Language Grounding with 3D Objects
Proceedings of the 5th Conference on Robot Learning, PMLR 164:1691-1701, 2022.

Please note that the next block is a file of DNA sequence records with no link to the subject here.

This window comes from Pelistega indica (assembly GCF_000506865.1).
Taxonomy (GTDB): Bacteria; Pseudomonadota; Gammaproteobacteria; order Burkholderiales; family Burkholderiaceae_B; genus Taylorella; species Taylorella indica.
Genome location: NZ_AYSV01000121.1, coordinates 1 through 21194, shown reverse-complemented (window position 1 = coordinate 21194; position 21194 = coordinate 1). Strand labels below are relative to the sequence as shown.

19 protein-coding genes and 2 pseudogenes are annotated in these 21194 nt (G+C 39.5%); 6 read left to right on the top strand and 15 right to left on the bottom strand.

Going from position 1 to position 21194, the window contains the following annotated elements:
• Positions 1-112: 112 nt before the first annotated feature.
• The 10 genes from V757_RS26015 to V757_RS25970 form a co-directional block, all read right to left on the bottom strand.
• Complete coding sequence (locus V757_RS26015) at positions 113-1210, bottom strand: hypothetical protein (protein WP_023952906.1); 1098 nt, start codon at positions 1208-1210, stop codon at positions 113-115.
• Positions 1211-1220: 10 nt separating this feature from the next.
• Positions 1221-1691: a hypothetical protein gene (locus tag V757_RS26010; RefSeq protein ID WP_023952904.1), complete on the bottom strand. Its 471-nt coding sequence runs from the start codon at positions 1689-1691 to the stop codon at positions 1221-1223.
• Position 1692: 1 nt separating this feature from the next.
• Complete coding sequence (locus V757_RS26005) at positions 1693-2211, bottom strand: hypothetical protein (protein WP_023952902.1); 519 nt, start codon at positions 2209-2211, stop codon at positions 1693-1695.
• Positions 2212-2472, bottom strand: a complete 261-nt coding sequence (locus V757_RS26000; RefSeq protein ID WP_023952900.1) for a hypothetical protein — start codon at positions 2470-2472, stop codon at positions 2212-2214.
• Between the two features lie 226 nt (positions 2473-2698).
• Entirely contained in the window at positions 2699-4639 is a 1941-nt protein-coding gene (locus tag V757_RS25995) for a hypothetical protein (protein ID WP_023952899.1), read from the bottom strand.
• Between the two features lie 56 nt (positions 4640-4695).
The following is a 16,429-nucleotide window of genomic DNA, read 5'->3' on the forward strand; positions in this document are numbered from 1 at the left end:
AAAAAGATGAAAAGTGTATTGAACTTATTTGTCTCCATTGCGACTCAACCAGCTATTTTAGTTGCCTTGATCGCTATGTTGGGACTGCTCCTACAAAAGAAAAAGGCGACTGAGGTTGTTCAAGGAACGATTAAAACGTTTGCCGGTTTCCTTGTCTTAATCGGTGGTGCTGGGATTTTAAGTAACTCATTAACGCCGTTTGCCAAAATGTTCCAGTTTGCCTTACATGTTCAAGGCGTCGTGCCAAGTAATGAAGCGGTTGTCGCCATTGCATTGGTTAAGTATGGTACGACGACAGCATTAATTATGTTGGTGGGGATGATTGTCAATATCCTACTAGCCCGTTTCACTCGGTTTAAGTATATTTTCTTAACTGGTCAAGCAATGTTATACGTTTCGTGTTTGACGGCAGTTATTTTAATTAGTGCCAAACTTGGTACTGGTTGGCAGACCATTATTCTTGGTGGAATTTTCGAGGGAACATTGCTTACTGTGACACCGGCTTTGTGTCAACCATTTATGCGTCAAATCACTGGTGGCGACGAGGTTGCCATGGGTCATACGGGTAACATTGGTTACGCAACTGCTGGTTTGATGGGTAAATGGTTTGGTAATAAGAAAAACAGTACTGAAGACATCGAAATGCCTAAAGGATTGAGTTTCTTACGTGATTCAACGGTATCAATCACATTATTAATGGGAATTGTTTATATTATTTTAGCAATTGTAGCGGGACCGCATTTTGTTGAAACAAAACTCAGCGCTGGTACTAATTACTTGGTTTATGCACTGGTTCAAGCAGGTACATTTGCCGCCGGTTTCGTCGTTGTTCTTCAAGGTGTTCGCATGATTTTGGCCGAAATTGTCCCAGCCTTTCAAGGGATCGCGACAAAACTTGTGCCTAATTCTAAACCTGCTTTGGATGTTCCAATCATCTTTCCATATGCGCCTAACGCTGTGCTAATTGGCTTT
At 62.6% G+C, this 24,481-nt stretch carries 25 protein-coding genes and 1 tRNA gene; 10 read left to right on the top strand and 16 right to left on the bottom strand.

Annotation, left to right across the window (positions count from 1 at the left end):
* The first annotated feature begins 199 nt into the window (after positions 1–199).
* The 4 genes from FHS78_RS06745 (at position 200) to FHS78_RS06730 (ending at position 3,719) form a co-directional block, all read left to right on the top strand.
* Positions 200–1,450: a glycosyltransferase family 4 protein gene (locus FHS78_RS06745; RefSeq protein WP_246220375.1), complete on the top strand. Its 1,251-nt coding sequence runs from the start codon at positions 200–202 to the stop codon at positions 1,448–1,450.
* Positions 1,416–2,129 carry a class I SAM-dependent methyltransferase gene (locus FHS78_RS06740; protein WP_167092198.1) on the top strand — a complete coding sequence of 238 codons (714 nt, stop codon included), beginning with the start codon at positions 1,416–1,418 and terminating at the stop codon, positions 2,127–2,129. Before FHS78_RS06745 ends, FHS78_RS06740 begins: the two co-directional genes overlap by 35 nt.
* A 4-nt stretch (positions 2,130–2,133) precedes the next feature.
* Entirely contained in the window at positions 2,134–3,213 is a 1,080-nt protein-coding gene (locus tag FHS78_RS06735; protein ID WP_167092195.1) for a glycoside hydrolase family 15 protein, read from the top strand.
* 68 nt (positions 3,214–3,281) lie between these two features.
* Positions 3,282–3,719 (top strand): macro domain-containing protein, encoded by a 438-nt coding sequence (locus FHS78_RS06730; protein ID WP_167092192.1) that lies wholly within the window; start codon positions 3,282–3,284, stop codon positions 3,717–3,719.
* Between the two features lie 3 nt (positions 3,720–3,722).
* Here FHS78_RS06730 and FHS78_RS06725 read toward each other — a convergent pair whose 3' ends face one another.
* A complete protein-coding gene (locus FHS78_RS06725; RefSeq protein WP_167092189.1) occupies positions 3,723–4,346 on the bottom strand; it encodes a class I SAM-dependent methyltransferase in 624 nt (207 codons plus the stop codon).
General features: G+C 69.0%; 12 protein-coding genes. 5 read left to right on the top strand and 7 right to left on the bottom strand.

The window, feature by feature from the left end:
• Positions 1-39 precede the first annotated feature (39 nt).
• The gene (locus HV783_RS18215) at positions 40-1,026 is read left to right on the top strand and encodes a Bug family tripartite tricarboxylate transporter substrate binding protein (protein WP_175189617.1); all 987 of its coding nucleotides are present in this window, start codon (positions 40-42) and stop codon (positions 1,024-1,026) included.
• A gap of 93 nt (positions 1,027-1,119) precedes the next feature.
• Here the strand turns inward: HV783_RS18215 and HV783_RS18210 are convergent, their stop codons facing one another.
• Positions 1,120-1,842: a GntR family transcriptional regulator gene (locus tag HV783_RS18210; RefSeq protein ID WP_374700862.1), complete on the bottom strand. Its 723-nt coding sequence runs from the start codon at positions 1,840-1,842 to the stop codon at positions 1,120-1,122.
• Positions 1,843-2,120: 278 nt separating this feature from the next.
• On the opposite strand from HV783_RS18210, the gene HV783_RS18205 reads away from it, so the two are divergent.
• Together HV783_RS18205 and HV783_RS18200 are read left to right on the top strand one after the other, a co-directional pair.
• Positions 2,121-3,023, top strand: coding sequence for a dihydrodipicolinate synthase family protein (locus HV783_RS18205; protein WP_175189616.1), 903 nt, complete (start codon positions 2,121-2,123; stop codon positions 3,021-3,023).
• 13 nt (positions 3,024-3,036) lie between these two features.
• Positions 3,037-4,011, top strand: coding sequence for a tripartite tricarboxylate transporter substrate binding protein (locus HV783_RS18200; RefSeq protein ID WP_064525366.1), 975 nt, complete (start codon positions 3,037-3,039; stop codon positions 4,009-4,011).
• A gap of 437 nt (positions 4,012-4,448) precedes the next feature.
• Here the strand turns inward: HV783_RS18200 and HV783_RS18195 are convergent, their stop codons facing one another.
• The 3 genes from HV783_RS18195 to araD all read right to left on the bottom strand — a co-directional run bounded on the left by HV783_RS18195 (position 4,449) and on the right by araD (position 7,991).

Seemingly simple natural language requests to a robot are generally underspecified, for example "Can you bring me the wireless mouse?" Flat images of candidate mice may not provide the discriminative information needed for "wireless." The world, and objects in it, are not flat images but complex 3D shapes. If a human requests an object based on any of its basic properties, such as color, shape, or texture, robots should perform the necessary exploration to accomplish the task. In particular, while substantial effort and progress has been made on understanding explicitly visual attributes like color and category, comparatively little progress has been made on understanding language about shapes and contours. In this work, we introduce a novel reasoning task that targets both visual and non-visual language about 3D objects. Our new benchmark ShapeNet Annotated with Referring Expressions (SNARE) requires a model to choose which of two objects is being referenced by a natural language description. We introduce several CLIP-based models for distinguishing objects and demonstrate that while recent advances in jointly modeling vision and language are useful for robotic language understanding, it is still the case that these image-based models are weaker at understanding the 3D nature of objects – properties which play a key role in manipulation. We find that adding view estimation to language grounding models improves accuracy on both SNARE and when identifying objects referred to in language on a robot platform, but note that a large gap remains between these models and human performance.